As helicopters soared back and forth through the bright blue sky at Lelystad Airport, ‘former’ two-time Le Mans winner and Dutch Racing Legend Gijs van Lennep passionately explained to the thirty or so lucky winners of the ‘State of Art Racing Driving Experience’ what exactly the difference is between understeer and oversteer, what grip means and how to keep control of your car when drifting and swerving – all with his signature sense of humour. Truly inspiring.
These are not skills you learn when you get your driving licence, and they are situations you hope will be few and far between on the A1…
The winners of the competition were twice lucky: firstly, because they bought State of Art clothing and secondly, because they took part in an event open only to the very few, which took place on a test track that is usually off-limits to us mere mortals.
For this occasion, State of Art had exclusively rented the RDW test centre nearby. Quite a few men and women got behind the wheel – sweaty hands and all – to “discover their car’s ultimate limits, as well as their own”, as Gijs van Lennep put it.
The event was a huge success, which saw the participants driving on various wet tracks under the watchful eye of Gijs and his team of instructors, pushing their limits and those of their cars. From a brand-new Porsche to an antique Alfa and a shiny family car including child safety seat. You can hardly imagine a wider variety of participants, and everybody joined enthusiastically. Needless to say, the ‘oldies’ had to make do without brand-new, top-of-the-art electronic gadgets, like ABS and ESP. They did it all – from extreme brake tests to exercises to try to regain their grip while slipping and sliding.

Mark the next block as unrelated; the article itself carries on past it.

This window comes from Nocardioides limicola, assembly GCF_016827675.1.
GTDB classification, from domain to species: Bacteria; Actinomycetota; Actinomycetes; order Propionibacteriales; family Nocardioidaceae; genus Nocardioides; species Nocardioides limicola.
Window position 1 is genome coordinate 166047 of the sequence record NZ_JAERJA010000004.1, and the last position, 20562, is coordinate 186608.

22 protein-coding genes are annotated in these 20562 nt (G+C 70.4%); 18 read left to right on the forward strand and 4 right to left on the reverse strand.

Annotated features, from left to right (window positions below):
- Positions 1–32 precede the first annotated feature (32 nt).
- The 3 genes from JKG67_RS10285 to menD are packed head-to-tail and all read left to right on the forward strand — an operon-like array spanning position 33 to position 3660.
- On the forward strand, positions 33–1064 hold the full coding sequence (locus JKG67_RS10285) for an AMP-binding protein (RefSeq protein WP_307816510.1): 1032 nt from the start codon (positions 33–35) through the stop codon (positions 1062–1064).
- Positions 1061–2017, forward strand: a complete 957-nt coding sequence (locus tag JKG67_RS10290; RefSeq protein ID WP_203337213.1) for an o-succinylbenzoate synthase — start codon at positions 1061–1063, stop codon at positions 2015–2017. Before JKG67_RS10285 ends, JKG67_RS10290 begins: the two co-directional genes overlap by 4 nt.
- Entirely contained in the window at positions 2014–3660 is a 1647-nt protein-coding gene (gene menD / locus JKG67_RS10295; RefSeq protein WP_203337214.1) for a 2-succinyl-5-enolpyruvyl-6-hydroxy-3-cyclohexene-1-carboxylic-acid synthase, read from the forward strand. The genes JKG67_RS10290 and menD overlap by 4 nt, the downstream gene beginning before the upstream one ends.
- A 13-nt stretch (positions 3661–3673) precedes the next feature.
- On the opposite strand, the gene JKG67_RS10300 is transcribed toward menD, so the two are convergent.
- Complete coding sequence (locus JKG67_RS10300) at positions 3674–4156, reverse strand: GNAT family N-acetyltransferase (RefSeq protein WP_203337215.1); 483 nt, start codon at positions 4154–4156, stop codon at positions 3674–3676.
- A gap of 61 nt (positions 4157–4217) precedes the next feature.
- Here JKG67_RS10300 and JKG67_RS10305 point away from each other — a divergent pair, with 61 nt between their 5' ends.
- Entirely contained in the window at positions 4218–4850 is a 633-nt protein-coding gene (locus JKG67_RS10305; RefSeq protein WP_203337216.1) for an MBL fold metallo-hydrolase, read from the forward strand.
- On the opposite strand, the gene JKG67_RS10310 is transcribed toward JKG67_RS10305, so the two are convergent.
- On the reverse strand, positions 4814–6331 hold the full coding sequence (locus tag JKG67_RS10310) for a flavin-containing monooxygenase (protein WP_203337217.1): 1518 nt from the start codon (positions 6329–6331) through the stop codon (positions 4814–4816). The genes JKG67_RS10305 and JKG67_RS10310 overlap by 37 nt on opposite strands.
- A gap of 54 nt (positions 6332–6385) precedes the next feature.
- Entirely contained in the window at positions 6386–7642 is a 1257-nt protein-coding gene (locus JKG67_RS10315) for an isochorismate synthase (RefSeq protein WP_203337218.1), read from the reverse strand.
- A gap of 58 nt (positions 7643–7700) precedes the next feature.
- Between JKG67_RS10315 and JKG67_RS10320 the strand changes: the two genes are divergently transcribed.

The nerve-wracking finale was a thrill ride with former racer Gijs van Lennep in de driver’s seat of the one and only Porsche Cayenne GTS, which seemed to glide effortlessly over the only oval race track in the Netherlands at lightning speed. However, appearances can be deceiving, because in the passenger seat you felt the G-forces and centrifugal forces more than you would think! At speeds well above 220 km per hour your face jiggles and shakes into a true facelift!
After all the participants had caught their breath – and their faces had bounced back into place – the event came to an end with a reception and a few words of motivation – not to mention praise – from Gijs van Lennep. Everybody headed home with a confidence boost and newly discovered driving skills, undoubtedly reminiscing about this unforgettable day!
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